Editor’s Choice: Panning a Train
Photographs of motion are quite widespread here on Zonerama. That’s why we’ve decided to take a closer look at one such photo—and with it, at the technique called panning.
Panning is a very popular technique that photographers use to photograph motion. The core of this trick is to leave the shutter open a little bit longer than you usually would when photographing motion. Then you track the moving object with your camera and take the picture. That gives you an effect like the one in this photo here.
However, this photo feels a little oversaturated to us. We’d recommend drawing down the colors a bit to make them feel more natural. Just a few numbers downward would be enough. As for the overall color composition, we view that very positively. The picture includes two strongly constrasting colors—red and green—that are great complements to each other. Thanks to the use of colors from opposing sides of the color spectrum, your eyes won’t lose their way in this photo.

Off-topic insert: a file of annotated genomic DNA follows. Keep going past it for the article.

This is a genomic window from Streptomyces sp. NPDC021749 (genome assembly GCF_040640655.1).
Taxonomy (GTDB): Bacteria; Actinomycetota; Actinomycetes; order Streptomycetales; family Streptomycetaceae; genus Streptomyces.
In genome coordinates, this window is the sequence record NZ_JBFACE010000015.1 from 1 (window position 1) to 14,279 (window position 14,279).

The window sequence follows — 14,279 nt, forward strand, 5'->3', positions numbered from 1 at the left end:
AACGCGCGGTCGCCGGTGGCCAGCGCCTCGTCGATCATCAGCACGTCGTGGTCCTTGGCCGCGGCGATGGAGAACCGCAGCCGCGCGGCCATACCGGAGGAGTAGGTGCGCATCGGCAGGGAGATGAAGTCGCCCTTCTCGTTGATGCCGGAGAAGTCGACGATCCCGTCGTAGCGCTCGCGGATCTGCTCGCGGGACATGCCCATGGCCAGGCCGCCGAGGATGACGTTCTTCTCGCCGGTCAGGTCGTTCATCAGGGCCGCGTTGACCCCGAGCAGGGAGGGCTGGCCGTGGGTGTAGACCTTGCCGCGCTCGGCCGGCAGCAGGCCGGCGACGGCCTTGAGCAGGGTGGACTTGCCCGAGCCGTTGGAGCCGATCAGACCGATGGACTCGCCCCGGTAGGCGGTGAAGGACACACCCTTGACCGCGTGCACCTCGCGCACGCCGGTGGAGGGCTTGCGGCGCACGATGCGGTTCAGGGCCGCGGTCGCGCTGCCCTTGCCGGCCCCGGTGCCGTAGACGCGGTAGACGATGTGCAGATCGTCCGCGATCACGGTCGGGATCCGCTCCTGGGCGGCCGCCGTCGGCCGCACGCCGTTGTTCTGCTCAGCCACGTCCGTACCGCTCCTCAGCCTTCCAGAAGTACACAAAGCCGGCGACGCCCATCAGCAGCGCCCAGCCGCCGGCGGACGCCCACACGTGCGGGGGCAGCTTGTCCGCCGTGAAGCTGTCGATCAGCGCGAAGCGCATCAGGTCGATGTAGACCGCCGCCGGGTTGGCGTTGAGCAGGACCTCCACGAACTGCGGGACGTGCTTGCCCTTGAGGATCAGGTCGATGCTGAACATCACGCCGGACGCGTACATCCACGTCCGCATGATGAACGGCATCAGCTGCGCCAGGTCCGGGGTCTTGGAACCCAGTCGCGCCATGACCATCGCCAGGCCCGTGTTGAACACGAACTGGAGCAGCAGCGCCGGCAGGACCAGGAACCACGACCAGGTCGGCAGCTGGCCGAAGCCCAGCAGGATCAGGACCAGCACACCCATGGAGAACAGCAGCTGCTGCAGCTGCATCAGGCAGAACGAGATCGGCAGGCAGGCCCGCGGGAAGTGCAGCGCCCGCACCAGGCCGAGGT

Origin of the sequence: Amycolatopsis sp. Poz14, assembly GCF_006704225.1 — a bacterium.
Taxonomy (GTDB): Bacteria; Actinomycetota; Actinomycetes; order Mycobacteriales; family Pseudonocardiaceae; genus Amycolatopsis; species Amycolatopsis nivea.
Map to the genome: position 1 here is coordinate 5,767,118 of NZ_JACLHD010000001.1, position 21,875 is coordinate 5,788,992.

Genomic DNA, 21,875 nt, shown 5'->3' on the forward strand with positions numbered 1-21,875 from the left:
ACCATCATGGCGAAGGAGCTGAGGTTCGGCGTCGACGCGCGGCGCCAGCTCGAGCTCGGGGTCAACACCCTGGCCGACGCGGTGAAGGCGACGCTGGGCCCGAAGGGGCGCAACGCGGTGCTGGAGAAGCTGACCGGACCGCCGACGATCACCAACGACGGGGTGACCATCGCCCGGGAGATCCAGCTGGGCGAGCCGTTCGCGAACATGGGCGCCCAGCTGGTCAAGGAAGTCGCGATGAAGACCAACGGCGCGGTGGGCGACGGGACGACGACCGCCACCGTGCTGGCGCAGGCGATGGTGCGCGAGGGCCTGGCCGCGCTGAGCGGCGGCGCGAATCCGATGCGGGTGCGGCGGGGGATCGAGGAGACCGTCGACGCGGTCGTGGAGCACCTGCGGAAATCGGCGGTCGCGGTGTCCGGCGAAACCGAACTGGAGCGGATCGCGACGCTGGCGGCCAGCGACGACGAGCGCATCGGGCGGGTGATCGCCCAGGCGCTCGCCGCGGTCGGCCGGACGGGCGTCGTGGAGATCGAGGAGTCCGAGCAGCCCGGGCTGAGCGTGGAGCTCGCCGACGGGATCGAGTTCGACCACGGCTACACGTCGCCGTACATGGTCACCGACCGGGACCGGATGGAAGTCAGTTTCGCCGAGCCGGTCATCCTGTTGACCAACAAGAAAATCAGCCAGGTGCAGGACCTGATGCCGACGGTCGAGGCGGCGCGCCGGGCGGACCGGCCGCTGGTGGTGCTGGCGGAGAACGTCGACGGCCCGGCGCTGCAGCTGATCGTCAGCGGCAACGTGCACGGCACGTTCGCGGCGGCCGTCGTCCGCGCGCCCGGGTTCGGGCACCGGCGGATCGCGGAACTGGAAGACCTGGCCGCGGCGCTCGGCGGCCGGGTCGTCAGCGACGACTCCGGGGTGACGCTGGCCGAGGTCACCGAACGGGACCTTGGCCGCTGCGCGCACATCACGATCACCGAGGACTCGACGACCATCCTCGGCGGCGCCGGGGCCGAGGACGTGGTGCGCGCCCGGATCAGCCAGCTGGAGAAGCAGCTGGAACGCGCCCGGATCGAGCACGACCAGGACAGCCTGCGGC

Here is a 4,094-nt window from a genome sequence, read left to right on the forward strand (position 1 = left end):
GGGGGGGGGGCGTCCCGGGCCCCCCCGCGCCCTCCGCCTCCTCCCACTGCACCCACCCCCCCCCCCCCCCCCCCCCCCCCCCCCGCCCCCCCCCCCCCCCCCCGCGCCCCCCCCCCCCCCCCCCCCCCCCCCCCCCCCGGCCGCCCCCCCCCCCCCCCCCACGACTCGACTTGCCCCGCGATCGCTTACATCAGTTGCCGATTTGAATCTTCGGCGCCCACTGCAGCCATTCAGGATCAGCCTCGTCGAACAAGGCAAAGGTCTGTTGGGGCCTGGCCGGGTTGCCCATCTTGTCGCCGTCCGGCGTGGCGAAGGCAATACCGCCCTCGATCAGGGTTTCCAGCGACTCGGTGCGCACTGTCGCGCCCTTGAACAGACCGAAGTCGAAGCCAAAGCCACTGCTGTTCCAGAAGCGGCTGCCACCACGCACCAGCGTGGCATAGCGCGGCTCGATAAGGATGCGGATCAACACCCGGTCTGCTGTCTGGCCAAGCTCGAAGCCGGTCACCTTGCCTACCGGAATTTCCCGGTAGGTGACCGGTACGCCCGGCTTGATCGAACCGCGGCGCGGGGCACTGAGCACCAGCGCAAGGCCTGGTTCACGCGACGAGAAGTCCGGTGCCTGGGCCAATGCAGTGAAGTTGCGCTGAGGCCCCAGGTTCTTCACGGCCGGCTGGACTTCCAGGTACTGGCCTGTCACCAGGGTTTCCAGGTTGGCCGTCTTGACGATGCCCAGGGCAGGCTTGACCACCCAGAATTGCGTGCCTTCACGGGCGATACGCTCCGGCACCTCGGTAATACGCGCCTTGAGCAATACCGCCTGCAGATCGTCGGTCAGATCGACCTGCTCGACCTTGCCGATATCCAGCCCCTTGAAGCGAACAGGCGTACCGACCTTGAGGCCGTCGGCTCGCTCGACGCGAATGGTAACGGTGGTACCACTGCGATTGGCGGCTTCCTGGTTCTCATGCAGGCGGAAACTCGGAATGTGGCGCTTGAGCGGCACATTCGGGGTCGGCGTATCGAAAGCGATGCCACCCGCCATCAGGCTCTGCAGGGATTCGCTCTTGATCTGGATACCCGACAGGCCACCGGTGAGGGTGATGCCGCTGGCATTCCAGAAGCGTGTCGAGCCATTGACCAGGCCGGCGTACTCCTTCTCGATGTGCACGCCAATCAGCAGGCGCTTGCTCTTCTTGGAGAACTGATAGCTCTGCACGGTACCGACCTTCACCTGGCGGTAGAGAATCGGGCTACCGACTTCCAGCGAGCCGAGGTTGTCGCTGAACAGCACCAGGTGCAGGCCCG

The photo looks much better with some desaturation.
The photo also has excellent composition: the train is zooming “into the photo.” But we do have to point out the distracting tree back behind the train. Next time around, it would be better to stand in a compositionally “cleaner” spot, because here it looks as if a tree were growing out of the train. But we also understand how hard it can be to find a good picture-taking spot close to a train track.
Motion photography is not the easiest of genres, but this photographer seems to have some experience with capturing motion, and it shows. Want to try something like this too? Then do!
There are no comments yet.